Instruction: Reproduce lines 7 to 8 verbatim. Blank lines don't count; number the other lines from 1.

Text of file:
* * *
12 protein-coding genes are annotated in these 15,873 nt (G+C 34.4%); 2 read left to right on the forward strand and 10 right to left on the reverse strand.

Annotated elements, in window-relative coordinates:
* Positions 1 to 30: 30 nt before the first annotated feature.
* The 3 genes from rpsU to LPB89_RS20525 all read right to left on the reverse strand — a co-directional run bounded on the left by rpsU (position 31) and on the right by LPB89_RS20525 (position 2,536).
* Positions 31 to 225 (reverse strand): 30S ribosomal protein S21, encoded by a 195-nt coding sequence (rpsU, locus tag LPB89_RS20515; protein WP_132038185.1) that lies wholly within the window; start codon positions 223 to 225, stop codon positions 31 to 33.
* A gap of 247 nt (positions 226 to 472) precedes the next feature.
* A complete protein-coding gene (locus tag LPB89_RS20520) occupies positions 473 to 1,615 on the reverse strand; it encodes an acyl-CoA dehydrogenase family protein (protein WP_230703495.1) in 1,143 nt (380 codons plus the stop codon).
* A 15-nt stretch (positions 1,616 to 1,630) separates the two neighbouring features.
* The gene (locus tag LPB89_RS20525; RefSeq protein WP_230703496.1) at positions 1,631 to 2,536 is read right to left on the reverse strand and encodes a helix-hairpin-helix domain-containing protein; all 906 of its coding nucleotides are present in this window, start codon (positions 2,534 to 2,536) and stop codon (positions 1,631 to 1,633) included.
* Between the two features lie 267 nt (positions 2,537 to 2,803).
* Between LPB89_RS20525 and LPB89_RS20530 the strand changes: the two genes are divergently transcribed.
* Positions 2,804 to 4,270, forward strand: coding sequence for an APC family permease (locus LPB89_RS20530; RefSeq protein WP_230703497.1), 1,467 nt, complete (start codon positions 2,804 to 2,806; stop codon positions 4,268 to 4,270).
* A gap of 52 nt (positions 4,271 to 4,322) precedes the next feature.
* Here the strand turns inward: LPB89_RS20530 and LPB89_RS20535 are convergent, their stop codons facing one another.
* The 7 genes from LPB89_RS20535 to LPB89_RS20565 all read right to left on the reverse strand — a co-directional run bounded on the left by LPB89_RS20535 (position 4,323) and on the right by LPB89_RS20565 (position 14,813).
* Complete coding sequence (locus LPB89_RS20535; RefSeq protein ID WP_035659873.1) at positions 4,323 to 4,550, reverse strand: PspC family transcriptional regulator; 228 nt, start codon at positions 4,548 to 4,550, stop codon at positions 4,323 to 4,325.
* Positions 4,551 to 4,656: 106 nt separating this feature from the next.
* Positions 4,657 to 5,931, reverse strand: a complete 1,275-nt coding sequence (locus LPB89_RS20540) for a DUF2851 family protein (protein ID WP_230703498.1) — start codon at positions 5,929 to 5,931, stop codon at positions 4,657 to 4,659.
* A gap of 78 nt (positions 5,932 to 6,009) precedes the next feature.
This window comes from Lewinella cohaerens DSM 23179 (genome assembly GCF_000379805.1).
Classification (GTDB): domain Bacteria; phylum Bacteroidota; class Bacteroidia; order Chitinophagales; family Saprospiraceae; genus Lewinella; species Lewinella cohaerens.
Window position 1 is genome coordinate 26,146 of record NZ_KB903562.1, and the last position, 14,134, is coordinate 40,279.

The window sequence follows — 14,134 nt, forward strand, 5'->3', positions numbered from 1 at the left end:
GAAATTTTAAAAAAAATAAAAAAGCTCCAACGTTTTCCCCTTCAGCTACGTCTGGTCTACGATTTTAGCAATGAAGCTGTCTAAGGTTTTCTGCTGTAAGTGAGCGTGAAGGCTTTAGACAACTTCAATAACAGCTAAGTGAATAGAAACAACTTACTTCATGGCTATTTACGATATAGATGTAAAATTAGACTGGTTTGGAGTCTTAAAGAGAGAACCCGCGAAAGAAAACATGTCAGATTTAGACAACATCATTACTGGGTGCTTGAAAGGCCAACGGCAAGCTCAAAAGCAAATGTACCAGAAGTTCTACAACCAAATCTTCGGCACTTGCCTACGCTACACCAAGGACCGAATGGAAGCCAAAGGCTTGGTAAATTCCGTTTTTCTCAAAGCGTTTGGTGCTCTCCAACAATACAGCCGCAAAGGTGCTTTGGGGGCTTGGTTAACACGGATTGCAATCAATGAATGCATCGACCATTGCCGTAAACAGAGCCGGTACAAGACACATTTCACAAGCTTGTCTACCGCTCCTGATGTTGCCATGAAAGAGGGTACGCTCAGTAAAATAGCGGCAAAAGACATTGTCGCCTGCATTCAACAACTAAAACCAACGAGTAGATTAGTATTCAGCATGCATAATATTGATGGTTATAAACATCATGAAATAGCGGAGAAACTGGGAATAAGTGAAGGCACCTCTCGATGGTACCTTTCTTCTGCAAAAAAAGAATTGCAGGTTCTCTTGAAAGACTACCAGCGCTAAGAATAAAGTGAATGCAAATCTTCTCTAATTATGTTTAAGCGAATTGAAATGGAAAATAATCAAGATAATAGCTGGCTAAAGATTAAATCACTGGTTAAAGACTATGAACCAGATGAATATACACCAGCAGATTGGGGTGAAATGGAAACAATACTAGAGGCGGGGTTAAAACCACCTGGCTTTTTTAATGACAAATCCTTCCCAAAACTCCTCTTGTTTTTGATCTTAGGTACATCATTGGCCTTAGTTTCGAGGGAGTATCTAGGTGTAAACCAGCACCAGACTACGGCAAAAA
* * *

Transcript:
* A complete protein-coding gene (locus tag LPB89_RS20520) occupies positions 473 to 1,615 on the reverse strand; it encodes an acyl-CoA dehydrogenase family protein (protein WP_230703495.1) in 1,143 nt (380 codons plus the stop codon).
* A 15-nt stretch (positions 1,616 to 1,630) separates the two neighbouring features.